McCarthy, M. J. & R. A. Carter
(1995) Spoken grammar: What is it and how can we teach it? English Language Teaching Journal, 49(3), 207–218 CrossrefGoogle Scholar
Mitchell, R., Myles, F., & Marsden, E.
(2013) Second language learning theories (3rd edition). New York: Routledge.Google Scholar
Nakahama, Y.
(2003) Development of referential management in L2 Japanese: A film retelling task. Studies in Language and Culture, 25(1), 127–146. Graduate School of Languages and Cultures. Nagoya University.Google Scholar
(2005) Emergence of conversation in a semi-structured L2 English interview. Studies in Language and Culture, 27(1), 133–147. Graduate School of Languages and Cultures. Nagoya University.Google Scholar
(2011) Referent markings in L2 narratives: Effects of task complexity, learners’ L1 and proficiency level. Tokyo: Hituzi Shobo Publishing.Google Scholar
Nakahama, Y. & Kurihara, Y.
(2007) Viewpoint setting in L1 and L2 Japanese narratives. In H. Sirai, S. Arita, M. Hirakawa, S. Inagaki, M. Minami, Y. Oshima-Takane, Y. Shirai & Y. Terao (Eds.), Studies in Language Sciences, 6, 179–194. Tokyo: Kurosio Publishers.Google Scholar
Nakahama, Y., Tyler, A., & van Lier, L.
(2001) Negotiation of meaning in conversational and information gap activities: A comparative discourse analysis. TESOL Quarterly, 35, 377–405.CrossrefGoogle Scholar
Norrick, N. R.
(2001) Discourse markers in oral narrative. Journal of Pragmatics, 33, 849–878.CrossrefGoogle Scholar
(2016) Discourse markers in oral narrative. In A. Capone & J. Mey (Eds.), Interdisciplinary studies in pragmatics, culture and society. (pp. 297–327). London: Springer.CrossrefGoogle Scholar
Odlin, T.
(2005) Cross-linguistic influence and conceptual transfer: What are the concepts? Annual Review of Applied Linguistics, 25, 3–25.CrossrefGoogle Scholar
Riessman, C. K.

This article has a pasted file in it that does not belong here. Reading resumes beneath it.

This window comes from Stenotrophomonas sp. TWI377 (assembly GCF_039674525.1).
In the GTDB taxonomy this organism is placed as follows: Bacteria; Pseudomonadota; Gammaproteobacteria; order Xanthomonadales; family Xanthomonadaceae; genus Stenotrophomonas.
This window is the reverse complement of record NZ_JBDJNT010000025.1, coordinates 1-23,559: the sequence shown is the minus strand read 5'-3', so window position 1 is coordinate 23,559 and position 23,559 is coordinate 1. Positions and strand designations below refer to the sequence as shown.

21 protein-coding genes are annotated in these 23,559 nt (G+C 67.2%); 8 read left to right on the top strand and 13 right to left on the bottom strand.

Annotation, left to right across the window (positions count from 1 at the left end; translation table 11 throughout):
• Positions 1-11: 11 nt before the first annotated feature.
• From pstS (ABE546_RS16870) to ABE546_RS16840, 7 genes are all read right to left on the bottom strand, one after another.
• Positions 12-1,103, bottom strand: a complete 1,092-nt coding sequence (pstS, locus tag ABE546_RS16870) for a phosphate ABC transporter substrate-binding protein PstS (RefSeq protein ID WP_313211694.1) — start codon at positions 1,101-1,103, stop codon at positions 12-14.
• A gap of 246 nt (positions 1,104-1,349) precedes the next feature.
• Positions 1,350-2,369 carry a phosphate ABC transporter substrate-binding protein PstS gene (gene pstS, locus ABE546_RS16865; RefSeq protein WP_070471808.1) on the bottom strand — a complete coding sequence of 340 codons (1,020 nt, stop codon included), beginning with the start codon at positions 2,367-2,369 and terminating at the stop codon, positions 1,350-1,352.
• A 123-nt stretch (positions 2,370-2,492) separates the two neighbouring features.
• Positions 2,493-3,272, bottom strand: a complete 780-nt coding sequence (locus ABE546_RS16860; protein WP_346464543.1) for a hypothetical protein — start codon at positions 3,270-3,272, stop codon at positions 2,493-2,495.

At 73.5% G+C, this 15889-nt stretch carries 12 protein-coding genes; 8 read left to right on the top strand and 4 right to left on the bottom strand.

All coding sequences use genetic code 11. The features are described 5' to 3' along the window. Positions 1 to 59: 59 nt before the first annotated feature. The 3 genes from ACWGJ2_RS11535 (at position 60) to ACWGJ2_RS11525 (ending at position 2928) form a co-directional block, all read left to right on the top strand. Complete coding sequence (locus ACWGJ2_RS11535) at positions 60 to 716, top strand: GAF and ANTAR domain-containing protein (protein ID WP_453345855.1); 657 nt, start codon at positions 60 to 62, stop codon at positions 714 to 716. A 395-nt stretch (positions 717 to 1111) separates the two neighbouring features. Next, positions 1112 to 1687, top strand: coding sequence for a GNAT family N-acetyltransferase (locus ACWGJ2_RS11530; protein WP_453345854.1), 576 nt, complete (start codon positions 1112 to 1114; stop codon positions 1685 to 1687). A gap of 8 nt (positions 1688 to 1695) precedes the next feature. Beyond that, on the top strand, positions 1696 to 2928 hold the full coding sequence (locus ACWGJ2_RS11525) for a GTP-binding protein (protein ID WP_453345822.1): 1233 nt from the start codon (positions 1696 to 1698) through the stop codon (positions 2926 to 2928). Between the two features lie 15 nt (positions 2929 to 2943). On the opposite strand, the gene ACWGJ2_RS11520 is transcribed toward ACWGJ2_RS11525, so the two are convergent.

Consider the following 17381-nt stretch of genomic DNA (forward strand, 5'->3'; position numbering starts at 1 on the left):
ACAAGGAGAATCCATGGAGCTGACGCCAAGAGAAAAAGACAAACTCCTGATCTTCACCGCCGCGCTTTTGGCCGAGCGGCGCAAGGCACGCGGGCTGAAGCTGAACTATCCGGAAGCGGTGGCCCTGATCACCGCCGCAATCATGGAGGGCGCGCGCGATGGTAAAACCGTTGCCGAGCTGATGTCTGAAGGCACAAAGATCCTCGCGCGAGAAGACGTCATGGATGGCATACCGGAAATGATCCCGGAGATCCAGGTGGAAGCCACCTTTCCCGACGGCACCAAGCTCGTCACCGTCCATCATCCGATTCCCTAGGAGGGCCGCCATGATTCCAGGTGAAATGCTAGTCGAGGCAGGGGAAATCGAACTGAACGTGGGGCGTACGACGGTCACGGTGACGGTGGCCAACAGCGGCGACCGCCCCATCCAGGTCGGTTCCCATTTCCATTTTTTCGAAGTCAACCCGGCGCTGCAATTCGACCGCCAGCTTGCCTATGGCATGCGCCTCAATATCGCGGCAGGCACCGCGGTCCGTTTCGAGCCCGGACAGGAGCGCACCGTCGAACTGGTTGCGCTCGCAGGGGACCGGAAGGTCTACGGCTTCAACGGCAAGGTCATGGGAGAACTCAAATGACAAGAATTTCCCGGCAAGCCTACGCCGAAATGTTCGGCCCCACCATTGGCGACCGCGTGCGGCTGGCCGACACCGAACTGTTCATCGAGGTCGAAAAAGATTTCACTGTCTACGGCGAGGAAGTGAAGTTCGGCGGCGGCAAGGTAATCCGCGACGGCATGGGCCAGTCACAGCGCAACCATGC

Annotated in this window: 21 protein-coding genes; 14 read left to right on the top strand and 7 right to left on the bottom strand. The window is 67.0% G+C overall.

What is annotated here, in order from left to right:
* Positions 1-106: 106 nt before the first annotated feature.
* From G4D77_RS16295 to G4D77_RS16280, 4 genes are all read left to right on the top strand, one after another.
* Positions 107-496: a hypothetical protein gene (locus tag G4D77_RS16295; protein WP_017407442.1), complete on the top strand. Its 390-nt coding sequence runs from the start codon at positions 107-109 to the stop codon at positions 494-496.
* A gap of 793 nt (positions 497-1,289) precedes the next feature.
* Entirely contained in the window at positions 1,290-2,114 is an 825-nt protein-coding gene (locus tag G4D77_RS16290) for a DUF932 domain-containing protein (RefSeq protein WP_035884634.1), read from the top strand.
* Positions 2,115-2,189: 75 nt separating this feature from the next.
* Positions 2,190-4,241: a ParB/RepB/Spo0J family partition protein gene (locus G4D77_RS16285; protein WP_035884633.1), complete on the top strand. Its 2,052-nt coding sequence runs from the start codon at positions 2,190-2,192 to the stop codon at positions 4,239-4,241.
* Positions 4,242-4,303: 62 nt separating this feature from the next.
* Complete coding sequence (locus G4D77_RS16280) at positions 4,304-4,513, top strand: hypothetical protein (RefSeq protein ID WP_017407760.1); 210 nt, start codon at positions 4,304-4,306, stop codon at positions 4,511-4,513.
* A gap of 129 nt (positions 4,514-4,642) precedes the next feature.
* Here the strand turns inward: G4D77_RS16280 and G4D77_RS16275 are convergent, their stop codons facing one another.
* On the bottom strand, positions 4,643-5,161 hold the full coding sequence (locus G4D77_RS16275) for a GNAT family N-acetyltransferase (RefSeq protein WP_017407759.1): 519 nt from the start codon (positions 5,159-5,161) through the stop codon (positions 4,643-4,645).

(1993) Narrative analysis: Qualitative research methods. Newbury Park, London: Sage Publications.Google Scholar
Rose, K.
(2000) An exploratory cross-sectional study of interlanguage pragmatic development. Studies in Second Language Acquisition, 22, 27–67.CrossrefGoogle Scholar
Röver, C.
(2012) What learners get for free: learning of routine formulae in ESL and EFL environments. ELT Journal, 66, 10–21.CrossrefGoogle Scholar
Ryan, J.
(2015) Overexplicit referent tracking in L2 English: Strategy, avoidance, or myth? Language Learning, 65, 824–859.CrossrefGoogle Scholar
Schauer, G.
(2006) Pragmatic awareness in ESL and EFL contexts: Contrast and development. Language Learning, 56, 269–318.CrossrefGoogle Scholar
Schegloff, E. A. & Sacks, H.
(1973) Opening up closings. Semiotica, 8, 289–327.CrossrefGoogle Scholar
Schiffrin, D.
(1987) Discourse markers. Cambridge: Cambridge University Press.CrossrefGoogle Scholar
Shimizu, T.
(2004) Influence of learning context on L2 pragmatic realization: A comparison between JSL and JFL learners’ compliment responses. In N. Taguchi (Ed.), Pragmatic competence (pp. 167–198). Berlin: Mouton de Gruyter.Google Scholar
Slobin, D.
(1991) Learning to think for speaking: Native language, cognition, and rhetorical style. Pragmatics, 1, 7–25.CrossrefGoogle Scholar
(1993) Adult language acquisition: A view from child language study. In C. Perdue (Ed.), Adult language acquisition: Cross-linguistic perspectives (pp. 239–252). Cambridge: Cambridge University Press.Google Scholar
Taguchi, N.
(2008) The role of learning environment in the development of pragmatic comprehension: A comparison of gains between EFL and ESL learners. Studies in Second Language Acquisition, 30, 23–452.CrossrefGoogle Scholar
Tanskanen, S. K.
(2006) Collaborating towards coherence: Lexical cohesion in English discourse. Amsterdam: John Benjamins.CrossrefGoogle Scholar
Wyner, L.
(2014) Second language pragmatic competence: Individual differences in ESL and EFL environments. Working Papers in TESOL and Applied Linguistics, 14, 84–99. Teachers College, Columbia University.Google Scholar
Yosioka, K.
(2008) Gesture and information structure in first and second language. Gesture, 8, 236–255.CrossrefGoogle Scholar